capital. It wanted to be told not only a law's national significance, but 
also what it would mean in their communities. 

This need influenced the co-operative to set up a full-fledged Wash- 
ington Regional Service. The purpose was to give the general report a 
counterpart which would follow governmental news from the view- 
points of the various states. It was the principle of vicinage news applied 
to the whirl of events on the banks of the Potomac. 


The idea was not born of the moment. In a limited way Paul Weir 
of the Washington staff had explored the field informally over two 
decades by developing stories of special interest to individual members 
on census returns and crop reports. Then in 1929 the pioneering work 
was put on a definite basis when the management, as an experiment, 
sent a correspondent to Washington to concentrate exclusively on gov- 
ernment news affecting New Jersey. William Wight, of the Newark 
Bureau, got the assignment and became the co-operative's first regional 
reporter of capital news. The success of the experiment led to similar 
arrangements for several other states but it was not until 1933 t ^at the 
Washington Regional Service assumed major proportions. 

The enlargement of the regional staff enabled Washington to con- 
sider major stories from the two approaches which papers desired. A 
public works program might be a national story in the sense that it 
represented a detail of governmental economics. At the same time it 
was an important local story in every community which was to receive 
or hoped to receive an allotment. Under the new order the Washington 
Bureau could make a bifocal examination of the facts and gauge its 
coverage accordingly. 

Besides the great volume of front-page news from Washington, 
another major story developed with unlooked-for speed. At the outset, 
1933 had promised to be an off year for the Election Service, but the 
rapid progress of the movement for the repeal of the Prohibition 
Amendment to the United States Constitution altered the situation. 
From early in April, when Michigan started the parade of states voting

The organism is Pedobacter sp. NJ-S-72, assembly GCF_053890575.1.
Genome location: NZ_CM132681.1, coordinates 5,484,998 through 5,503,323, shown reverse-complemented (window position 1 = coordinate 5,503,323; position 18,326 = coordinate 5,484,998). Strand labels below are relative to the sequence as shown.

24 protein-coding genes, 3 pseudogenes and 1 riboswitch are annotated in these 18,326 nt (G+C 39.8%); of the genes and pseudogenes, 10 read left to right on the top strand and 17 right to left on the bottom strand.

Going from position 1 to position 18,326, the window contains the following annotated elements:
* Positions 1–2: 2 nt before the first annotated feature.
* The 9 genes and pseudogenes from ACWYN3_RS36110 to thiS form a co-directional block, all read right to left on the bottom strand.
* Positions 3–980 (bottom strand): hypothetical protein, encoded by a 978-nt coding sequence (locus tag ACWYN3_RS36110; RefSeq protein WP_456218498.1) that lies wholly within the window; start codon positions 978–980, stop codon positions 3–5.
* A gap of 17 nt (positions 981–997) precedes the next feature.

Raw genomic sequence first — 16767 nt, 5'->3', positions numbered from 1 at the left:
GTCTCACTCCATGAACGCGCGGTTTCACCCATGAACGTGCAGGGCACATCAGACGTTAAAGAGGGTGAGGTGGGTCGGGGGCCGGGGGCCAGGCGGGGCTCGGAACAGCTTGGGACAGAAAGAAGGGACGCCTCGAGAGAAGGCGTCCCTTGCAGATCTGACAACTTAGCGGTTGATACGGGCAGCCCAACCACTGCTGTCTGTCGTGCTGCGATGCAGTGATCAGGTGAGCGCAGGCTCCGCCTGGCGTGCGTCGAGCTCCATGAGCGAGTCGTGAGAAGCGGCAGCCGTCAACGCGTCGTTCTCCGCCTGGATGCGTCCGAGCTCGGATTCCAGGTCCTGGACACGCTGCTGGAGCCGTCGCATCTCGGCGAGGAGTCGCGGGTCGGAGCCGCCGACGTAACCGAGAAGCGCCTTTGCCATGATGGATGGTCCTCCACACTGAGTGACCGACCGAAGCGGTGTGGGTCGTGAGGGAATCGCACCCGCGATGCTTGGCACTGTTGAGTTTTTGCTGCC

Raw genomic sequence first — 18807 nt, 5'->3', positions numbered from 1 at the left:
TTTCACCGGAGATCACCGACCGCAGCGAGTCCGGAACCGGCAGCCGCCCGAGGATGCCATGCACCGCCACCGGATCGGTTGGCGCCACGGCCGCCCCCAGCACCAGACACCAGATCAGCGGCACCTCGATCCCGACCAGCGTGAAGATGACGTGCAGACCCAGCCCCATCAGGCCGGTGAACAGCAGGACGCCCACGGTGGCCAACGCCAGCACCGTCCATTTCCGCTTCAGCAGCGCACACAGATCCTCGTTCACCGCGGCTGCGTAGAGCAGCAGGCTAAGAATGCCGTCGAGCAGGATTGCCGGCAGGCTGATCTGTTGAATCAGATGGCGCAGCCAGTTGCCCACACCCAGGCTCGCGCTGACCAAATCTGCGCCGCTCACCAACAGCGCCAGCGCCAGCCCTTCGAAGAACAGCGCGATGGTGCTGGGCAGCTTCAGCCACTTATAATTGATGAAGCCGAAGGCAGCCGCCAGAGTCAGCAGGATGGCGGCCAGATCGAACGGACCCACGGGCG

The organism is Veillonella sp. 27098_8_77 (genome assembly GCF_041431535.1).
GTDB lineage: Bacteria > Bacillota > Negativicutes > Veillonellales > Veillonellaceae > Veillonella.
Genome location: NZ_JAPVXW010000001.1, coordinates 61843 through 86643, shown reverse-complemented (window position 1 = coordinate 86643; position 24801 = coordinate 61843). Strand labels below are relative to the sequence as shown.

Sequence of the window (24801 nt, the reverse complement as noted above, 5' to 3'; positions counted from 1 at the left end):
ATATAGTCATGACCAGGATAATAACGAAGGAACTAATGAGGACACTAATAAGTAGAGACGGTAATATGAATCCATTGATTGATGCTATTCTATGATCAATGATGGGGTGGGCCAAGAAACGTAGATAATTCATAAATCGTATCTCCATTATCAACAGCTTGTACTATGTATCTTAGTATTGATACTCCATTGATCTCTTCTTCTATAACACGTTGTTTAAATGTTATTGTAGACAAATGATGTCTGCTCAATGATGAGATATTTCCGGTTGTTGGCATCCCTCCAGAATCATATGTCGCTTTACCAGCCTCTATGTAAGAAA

for repeal, until the end of the year, the Election Department was es- 
pecially active. In all, forty-three special election services were set up. 

The 1933 annual meeting saw the membership adopt tentative 
regulations to govern the use of the association's news in radio broad- 
casting. The subject had been recurring in official and unofficial discus- 
sions for ten years. From the time radio appeared there had been a 
cleavage of opinion respecting its relation to newspapers and the co- 
operative. Some regarded the new medium as a partner in their pub- 
lishing enterprises and became active in the operation of broadcasting 
stations. They favored considerable latitude in the use of the news report 
on the air. Others and at first they were in the majority were inclined 
to regard radio as a competitor in the field of both circulation and adver- 


rising and did not want to make any of the report available for broad- 
casting purposes. 

Before the 1925 annual meeting the Board of Directors had for- 
bidden any broadcasting of AP news, whether general or local. The 
board penalized two members who transgressed, one of them being Vic- 
tor Lawson. The enormous interest in broadcasts of the 1924 presi- 
dential election returns caused members to question the wisdom of the 
ruling and to consider the advisability of permitting a restricted use of 
the report in broadcasting news of special, outstanding events. At the 
1925 meeting the board was permitted to allow the broadcasting of 
news whenever it was of transcendent importance. The management 
supplied radio stations with AP returns in the 1928 and 1932 presi- 
dential elections, as well as numerous E.O.S. bulletins on extraordinary 
news. < 

At the 1933 meeting the subject was thoroughly examined again 
and a resolution was adopted setting forth the co-operative's current 
policy. The resolution stipulated that no news, regardless of its source, 
be made available for chain broadcasting. At a small extra assessment 
member papers might broadcast news of major importance with credit